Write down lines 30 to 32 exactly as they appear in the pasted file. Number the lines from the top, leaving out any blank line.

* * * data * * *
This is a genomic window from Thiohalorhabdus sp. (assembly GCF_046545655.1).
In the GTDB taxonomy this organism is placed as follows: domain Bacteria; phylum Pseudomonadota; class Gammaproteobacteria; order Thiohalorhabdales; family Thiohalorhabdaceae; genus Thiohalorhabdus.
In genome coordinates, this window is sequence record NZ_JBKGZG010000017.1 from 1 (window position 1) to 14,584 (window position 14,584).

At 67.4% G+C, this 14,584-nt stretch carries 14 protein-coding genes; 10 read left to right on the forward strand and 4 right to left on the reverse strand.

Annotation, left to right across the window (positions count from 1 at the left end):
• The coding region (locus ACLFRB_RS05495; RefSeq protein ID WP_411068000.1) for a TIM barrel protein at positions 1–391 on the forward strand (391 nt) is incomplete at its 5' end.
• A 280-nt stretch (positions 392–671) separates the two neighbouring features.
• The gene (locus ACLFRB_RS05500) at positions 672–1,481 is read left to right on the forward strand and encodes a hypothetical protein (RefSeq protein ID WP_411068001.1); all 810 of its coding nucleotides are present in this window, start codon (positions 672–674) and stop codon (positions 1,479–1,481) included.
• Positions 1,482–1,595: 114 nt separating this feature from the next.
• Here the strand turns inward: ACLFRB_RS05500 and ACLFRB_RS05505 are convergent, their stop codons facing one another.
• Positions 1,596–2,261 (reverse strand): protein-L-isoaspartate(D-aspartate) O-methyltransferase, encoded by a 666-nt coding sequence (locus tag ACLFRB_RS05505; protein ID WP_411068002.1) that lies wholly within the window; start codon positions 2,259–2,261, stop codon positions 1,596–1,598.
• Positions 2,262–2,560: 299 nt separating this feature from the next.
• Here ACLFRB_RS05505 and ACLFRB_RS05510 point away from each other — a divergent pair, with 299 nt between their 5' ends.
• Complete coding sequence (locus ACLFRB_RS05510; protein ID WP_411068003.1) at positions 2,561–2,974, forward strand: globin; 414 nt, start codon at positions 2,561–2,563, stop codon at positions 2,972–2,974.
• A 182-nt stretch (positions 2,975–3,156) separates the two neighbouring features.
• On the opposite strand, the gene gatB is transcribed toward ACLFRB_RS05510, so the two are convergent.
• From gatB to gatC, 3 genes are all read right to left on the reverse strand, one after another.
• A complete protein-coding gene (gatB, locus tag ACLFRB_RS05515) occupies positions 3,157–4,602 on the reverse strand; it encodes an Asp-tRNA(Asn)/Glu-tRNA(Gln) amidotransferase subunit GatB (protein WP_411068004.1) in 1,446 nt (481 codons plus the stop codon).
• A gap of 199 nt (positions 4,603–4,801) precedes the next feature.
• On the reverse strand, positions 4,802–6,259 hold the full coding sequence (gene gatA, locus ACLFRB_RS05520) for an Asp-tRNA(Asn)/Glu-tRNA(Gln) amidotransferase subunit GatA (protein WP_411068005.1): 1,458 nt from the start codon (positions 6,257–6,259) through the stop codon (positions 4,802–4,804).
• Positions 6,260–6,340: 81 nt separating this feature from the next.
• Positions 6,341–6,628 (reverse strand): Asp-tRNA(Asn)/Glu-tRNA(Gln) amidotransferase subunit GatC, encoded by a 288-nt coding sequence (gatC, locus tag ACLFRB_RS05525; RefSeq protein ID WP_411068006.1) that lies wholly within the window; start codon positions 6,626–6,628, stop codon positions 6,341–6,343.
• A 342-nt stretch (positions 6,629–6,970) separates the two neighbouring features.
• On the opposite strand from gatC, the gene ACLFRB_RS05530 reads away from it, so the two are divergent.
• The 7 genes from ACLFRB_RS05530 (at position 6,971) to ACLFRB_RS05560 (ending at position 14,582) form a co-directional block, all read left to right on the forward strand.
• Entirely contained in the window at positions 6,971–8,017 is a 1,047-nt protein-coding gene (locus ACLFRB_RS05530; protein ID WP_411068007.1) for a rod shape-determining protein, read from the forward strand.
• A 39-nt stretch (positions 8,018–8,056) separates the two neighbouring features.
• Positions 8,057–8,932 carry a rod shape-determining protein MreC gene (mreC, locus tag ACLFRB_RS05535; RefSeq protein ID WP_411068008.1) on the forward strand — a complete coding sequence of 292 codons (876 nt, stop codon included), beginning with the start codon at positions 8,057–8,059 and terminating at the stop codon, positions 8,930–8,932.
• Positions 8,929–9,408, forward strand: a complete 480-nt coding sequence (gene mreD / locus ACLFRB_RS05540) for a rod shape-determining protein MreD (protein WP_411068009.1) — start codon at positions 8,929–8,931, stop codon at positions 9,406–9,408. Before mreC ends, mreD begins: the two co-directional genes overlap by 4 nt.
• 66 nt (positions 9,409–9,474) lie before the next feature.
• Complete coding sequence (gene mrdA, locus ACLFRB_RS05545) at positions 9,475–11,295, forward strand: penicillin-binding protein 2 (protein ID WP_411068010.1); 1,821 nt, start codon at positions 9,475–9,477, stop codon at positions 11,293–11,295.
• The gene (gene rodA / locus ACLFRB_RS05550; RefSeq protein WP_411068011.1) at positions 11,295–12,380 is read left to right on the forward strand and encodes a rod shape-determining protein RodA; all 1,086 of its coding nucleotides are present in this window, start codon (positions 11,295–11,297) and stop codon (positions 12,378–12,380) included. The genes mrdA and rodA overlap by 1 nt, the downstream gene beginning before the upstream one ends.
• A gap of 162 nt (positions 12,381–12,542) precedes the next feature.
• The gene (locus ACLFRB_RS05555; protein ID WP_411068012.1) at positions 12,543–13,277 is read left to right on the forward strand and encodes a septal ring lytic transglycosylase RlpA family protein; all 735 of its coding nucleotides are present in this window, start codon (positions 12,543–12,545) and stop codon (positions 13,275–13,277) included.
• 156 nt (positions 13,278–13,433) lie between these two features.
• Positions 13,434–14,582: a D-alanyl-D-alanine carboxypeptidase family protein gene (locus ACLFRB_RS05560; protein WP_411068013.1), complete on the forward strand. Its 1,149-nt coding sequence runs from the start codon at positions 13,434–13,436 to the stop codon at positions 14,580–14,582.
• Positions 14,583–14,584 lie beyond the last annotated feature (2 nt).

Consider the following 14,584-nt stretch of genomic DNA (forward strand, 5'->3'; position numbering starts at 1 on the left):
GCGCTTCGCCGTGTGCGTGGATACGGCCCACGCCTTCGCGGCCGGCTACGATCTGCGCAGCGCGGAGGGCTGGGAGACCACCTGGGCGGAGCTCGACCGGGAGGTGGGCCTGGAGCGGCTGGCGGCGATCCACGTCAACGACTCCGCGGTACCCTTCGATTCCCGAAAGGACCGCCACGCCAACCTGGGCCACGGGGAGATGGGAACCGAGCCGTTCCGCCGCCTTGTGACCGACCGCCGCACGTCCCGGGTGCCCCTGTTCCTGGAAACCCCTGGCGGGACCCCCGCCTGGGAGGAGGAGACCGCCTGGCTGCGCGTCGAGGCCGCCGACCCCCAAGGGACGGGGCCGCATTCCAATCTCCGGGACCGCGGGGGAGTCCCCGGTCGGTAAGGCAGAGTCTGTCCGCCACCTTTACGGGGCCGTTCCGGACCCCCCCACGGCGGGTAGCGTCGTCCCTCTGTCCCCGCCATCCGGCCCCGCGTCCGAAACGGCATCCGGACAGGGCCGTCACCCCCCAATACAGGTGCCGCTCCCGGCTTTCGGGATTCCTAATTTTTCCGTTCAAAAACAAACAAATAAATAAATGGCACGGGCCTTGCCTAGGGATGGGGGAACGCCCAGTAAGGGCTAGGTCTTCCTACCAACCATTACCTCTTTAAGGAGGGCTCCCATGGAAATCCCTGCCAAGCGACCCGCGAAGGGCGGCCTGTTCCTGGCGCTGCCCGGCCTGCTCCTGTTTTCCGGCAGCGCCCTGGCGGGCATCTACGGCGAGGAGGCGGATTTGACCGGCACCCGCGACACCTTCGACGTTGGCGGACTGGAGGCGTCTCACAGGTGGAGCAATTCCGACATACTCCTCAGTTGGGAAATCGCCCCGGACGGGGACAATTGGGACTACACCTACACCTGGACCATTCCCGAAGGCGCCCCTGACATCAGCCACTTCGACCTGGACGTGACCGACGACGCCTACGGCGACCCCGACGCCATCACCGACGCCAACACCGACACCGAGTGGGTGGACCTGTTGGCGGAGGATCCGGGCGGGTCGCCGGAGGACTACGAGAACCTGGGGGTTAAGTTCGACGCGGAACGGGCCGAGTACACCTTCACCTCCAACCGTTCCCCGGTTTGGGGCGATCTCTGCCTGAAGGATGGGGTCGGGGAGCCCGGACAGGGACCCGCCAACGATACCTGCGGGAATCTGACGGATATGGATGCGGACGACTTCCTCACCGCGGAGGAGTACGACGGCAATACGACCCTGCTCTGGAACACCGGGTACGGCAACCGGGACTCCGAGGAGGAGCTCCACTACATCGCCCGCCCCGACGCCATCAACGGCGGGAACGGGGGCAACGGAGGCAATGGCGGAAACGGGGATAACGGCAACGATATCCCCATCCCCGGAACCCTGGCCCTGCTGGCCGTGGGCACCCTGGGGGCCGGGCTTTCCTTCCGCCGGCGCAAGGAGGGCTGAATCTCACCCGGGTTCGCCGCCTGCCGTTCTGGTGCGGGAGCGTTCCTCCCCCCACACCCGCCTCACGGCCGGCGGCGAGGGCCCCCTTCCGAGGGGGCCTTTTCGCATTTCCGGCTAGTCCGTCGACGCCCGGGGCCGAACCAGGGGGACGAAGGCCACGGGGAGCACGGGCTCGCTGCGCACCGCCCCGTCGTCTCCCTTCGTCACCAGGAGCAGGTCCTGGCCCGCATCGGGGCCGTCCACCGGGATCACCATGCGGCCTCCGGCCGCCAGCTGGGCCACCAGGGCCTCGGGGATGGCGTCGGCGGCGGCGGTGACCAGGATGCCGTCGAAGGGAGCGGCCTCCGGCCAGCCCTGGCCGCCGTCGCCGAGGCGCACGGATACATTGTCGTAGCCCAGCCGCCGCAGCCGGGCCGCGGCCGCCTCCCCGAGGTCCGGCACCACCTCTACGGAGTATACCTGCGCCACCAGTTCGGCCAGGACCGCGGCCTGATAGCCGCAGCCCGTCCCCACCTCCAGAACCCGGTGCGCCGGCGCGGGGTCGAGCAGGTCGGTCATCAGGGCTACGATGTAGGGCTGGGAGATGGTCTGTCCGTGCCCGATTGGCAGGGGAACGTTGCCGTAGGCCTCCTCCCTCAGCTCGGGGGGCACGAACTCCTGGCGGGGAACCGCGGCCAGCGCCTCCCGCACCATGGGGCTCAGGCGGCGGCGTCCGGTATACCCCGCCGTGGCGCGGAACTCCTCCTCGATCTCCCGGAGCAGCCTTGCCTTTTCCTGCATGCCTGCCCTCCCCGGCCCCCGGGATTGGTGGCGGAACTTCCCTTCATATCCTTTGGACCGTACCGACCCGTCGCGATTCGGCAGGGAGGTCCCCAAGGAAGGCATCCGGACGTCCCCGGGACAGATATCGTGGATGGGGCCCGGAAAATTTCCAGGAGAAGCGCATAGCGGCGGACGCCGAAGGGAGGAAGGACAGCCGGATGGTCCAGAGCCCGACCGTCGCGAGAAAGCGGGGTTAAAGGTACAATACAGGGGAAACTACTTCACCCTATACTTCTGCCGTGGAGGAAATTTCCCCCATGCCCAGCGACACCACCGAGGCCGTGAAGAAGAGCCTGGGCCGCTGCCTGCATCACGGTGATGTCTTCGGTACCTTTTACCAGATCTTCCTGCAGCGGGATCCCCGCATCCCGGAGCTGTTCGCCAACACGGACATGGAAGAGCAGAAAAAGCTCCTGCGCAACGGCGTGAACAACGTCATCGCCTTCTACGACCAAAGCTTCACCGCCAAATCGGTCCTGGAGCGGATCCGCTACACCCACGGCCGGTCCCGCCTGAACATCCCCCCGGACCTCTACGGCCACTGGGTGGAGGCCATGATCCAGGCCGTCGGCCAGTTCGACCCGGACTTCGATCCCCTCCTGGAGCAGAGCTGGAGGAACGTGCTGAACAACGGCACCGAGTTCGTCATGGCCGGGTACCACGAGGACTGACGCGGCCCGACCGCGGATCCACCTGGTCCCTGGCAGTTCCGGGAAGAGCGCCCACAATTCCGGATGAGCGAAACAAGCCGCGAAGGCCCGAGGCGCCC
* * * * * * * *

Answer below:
• 66 nt (positions 9,409–9,474) lie before the next feature.
• Complete coding sequence (gene mrdA, locus ACLFRB_RS05545) at positions 9,475–11,295, forward strand: penicillin-binding protein 2 (protein ID WP_411068010.1); 1,821 nt, start codon at positions 9,475–9,477, stop codon at positions 11,293–11,295.
• The gene (gene rodA / locus ACLFRB_RS05550; RefSeq protein WP_411068011.1) at positions 11,295–12,380 is read left to right on the forward strand and encodes a rod shape-determining protein RodA; all 1,086 of its coding nucleotides are present in this window, start codon (positions 11,295–11,297) and stop codon (positions 12,378–12,380) included. The genes mrdA and rodA overlap by 1 nt, the downstream gene beginning before the upstream one ends.